English Standard Version
The vine dries up; the fig tree languishes. Pomegranate, palm, and apple, all the trees of the field are dried up, and gladness dries up from the children of man.
King James Bible
The vine is dried up, and the fig tree languisheth; the pomegranate tree, the palm tree also, and the apple tree, even all the trees of the field, are withered: because joy is withered away from the sons of men.
American Standard Version
The vine is withered, and the fig-tree languisheth; the pomegranate-tree, the palm-tree also, and the apple-tree, even all the trees of the field are withered: for joy is withered away from the sons of men.
The vineyard is confounded, and the fig tree hath languished: the pomegranate tree, and the palm tree, and the apple tree, and all the trees of the field are withered: because joy is withdrawn from the children of men.
English Revised Version
The vine is withered, and the fig tree languisheth; the pomegranate tree, the palm tree also, and the apple tree, even all the trees of the field are withered: for joy is withered away from the sons of men.
Webster's Bible Translation
The vine is dried up, and the fig-tree languisheth; the pomegranate-tree, the palm-tree also, and the apple-tree, even all the trees of the field, are withered: because joy is withered away from the sons of men.
Joel 1:12 Parallel
CommentaryKeil and Delitzsch Biblical Commentary on the Old Testament
This accusation is still further vindicated in Hosea 5:2., by a fuller exposure of the moral corruption of the nation. Hosea 5:2. "And excesses they have spread out deeply; but I am a chastisement to them all." The meaning of the first half of the verse, which is very difficult, and has been very differently interpreted by both ancient and modern expositors, has been brought out best by Delitzsch (Com. on Psalm 101:3), who renders it, "they understand from the very foundation how to spread out transgressions." For the word שׂטים the meaning transgressions is well established by the use of סטים in Psalm 101:3, where Hengstenberg, Hupfeld, and Delitzsch all agree that this is the proper rendering (see Ewald's philological defence of it at 146, e). In the psalm referred to, however, the expression עשׂה סטים also shows that shachătâh is the inf. piel, and sētı̄m the accusative of the object. And it follows from this that shachătâh neither means to slaughter or slaughter sacrifices, nor can be used for שׁחתה in the sense of acting injuriously, but that it is to be interpreted according to the shâchūth in 1 Kings 10:16-17, in the sense of stretching, stretching out; so that there is no necessity to take שׁחט in the sense of שׁטח, as Delitzsch does, though the use of עלוה for עולה in Hosea 10:9 may no doubt be adduced in its support. שׂטים, from שׂטה (to turn aside, Numbers 5:12, Numbers 5:19), are literally digressions or excesses, answering to the hiznâh in Hosea 5:3, the leading sin of Israel. "They have deepened to stretch out excesses," i.e., they have gone to great lengths, or are deeply sunken in excesses, - a thought quite in harmony with the context, to which the threat is appended. "I (Jehovah) am a chastisement to them all, to the rulers as well as to the people;" i.e., I will punish them all (cf. Hosea 5:12), because their idolatrous conduct is well known to me. The way is thus prepared for the two following verses.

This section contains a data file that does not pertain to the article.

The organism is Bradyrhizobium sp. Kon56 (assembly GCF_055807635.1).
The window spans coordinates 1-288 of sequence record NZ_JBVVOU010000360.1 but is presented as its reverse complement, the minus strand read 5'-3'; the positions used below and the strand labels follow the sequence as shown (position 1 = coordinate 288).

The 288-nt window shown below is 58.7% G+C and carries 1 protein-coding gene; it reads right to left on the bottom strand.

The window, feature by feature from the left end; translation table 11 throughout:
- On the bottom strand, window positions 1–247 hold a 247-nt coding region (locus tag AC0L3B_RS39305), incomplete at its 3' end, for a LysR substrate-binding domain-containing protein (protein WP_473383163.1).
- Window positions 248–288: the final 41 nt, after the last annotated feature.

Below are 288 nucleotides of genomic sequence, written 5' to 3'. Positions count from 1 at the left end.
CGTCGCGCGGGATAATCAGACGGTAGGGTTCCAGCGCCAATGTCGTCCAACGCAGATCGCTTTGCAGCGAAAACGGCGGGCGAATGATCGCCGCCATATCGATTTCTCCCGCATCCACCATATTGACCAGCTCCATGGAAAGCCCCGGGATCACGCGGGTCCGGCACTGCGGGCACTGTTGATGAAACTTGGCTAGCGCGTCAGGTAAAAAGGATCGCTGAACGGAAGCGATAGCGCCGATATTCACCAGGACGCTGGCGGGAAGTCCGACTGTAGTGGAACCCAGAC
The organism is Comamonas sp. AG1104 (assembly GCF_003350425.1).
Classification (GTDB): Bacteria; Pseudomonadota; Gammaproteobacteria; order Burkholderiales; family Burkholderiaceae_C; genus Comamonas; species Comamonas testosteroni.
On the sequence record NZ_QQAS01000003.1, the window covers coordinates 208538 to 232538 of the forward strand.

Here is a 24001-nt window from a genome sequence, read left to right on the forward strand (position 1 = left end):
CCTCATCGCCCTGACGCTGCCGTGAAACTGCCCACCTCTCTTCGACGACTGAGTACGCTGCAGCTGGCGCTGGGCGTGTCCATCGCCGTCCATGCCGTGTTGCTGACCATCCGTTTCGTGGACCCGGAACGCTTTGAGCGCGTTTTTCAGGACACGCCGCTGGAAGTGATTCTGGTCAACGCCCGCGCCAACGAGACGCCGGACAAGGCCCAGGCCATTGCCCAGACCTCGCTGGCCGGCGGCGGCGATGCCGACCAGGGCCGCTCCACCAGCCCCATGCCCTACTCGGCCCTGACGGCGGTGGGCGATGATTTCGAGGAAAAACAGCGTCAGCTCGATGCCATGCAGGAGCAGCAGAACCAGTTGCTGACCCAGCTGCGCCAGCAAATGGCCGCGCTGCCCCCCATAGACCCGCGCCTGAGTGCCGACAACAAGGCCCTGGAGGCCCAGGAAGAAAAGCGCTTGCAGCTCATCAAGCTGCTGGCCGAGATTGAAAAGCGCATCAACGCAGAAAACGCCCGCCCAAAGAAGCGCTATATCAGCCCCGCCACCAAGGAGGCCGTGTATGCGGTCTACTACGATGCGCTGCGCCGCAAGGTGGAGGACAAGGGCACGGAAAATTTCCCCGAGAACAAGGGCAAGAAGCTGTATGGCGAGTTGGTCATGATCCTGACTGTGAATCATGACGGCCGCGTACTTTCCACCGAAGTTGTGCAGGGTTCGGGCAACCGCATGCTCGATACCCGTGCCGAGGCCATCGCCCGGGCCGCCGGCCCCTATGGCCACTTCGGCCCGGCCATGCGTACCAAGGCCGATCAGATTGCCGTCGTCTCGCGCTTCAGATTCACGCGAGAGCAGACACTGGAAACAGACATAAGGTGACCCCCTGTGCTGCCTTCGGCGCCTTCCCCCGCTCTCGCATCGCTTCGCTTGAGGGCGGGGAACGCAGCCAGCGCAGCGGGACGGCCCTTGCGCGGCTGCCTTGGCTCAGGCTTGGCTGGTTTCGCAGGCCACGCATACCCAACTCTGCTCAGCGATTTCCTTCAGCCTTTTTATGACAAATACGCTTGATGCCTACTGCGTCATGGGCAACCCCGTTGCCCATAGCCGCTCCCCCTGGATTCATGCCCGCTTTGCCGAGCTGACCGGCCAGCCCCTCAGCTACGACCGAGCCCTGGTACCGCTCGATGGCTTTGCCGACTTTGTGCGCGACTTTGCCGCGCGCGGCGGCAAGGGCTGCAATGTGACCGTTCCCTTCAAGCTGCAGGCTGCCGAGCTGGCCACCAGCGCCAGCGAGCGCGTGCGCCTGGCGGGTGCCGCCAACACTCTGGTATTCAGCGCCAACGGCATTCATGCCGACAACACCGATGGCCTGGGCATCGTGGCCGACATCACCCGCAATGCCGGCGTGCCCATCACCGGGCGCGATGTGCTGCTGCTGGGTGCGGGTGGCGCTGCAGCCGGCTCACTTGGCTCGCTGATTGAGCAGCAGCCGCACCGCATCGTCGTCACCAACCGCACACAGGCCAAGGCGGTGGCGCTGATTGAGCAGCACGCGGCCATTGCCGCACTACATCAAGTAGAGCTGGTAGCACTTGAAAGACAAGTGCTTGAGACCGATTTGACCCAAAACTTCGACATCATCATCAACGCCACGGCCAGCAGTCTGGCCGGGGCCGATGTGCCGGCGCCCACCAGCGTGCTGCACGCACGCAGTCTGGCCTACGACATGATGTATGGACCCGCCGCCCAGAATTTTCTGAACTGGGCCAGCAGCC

Treasury of Scripture Knowledge
The vine. Dr. Shaw observes, that in Barbary, in the month of June the locusts are no sooner hatched than they collect themselves into compact bodies, each a furlong or more square; and marching directly after they are come to life, make their way towards the sea and let nothing escape them, eating up everything that is green or juicy; not only the lesser vegetables, but the vine likewise, the fig-tree, the pomegranate, the palm, and the apple tree, even all the trees of the field.
Song of Solomon 2:3
As an apple tree among the trees of the forest, so is my beloved among the young men. With great delight I sat in his shadow, and his fruit was sweet to my taste.
Song of Solomon 7:8
I say I will climb the palm tree and lay hold of its fruit. Oh may your breasts be like clusters of the vine, and the scent of your breath like apples,
And joy and gladness are taken away from the fruitful field, and in the vineyards no songs are sung, no cheers are raised; no treader treads out wine in the presses; I have put an end to the shouting.
The wine mourns, the vine languishes, all the merry-hearted sigh.
There is an outcry in the streets for lack of wine; all joy has grown dark; the gladness of the earth is banished.
Gladness and joy have been taken away from the fruitful land of Moab; I have made the wine cease from the winepresses; no one treads them with shouts of joy; the shouting is not the shout of joy.
The fields are destroyed, the ground mourns, because the grain is destroyed, the wine dries up, the oil languishes.
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ESV Text Edition: 2016. The Holy Bible, English Standard Version® copyright © 2001 by Crossway Bibles, a publishing ministry of Good News Publishers.